Impact Stories @ Boise State

Dr JA Grier at KBSX

Boise State University invited TREX’s Dr. JA Grier to visit January 2-4, 2002 as part of their “First Friday” Astronomy Lecture series.  Dr. Grier’s presentation was titled “The Stories of Impact Craters: How Scientists Learn to Tell Them” and was given to an audience of about 100 students and members of the general public.  To promote the event, and to talk about lunar crater science to listeners, Dr. Grier was interviewed on Boise State Public Radio NPR (KBSX).  During the visit, Dr. Grier met with Boise State physics undergraduate students to discuss general research topics, as well as careers in lunar science.  There was also a tour given by the undergraduates of the Boise State Observatory to review the facility and talk about public outreach with the telescope.

Dr. JA Grier preps for her talk

Dr. Grier’s talk included stories, research, anecdotes, and facts around the science of impact craters, and how it is that scientists engage in that study.  Not as glamorous an occupation as it might be imagined, impact crater scientists spend a lot of time with their hands dirty with rocks, getting vehicles stuck in the mud, and visiting rustic locales.  But this all leads to collecting the evidence necessary to tell the story of impact craters – how and when they formed, how big and energetic the impacts were, and how the target environment changed from the impact.  This ground-based evidence is then compared to remote sensing data from spacecraft, allowing us to leverage our knowledge of craters on Earth to craters on the Moon and other worlds.  Dr. Grier’s work with TREX investigates how we can use remote sensing data to tell the story of lunar craters, and helps us to understand current processes as well as potential challenges to exploration.

Exploring the Moon from Orbit

On January 17, 2020, TREX’s Ryan Watkins spoke at the St Louis Astronomical Society meeting. In this 45 min presentation, Watkins focused on the big scientific discoveries from Apollo, and how we use LRO to evaluate potential future landing sites for human and robotic landed missions. According to Watkins:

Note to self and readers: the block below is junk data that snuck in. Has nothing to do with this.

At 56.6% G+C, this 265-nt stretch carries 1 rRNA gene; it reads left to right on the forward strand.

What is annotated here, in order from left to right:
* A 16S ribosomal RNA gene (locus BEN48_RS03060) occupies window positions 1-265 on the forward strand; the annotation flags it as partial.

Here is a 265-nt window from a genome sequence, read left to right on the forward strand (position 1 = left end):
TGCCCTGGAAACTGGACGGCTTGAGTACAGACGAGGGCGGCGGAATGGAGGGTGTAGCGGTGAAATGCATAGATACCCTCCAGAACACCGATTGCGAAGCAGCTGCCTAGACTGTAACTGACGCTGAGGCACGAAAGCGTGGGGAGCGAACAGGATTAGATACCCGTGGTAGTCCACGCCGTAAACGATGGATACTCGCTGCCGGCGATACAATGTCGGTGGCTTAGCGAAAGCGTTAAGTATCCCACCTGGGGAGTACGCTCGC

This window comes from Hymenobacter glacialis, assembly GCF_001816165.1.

Map of Landing sites.
Red: USSR/Russia, Blue/Green: USA, Yellow: Chinese (credit: NASA)

Apollo was one of, if not THE greatest, achievements of the 20th century. Apollo left an incredible legacy spanning culture, engineering, politics, and science that we are still learning from today. However, 50 years have passed since man first set foot on the Moon, and the US has not had a human or robotic presence on the lunar surface since. With the forthcoming Artemis program and international interest in the Moon, scientists and engineers are busy selecting the best landing sites for future missions. The Lunar Reconnaissance Orbiter (LRO) was designed to gather information to help scientists and engineers plan NASA’s return to the Moon with robots and astronauts. Having been in orbit for 10 years now, scientists are equipped with a wealth of data for selecting future landing sites. Dr. Watkins discussed the most significant scientific discoveries of Apollo, as well as destinations that are being mapped out as top scientific sites for future lunar exploration. One of these destinations is south pole, which harbors water ice and is currently slated to be the destination for the first crewed mission to the lunar surface for the Artemis program. Other destinations of interest for both science and human exploration include the Aristarchus Plateau, lava pits, silicic volcanic areas, and lunar swirls. Continued lunar exploration is imperative for addressing unanswered scientific questions, practicing for longer-duration missions to Mars, harvesting resources, and fostering international collaborations.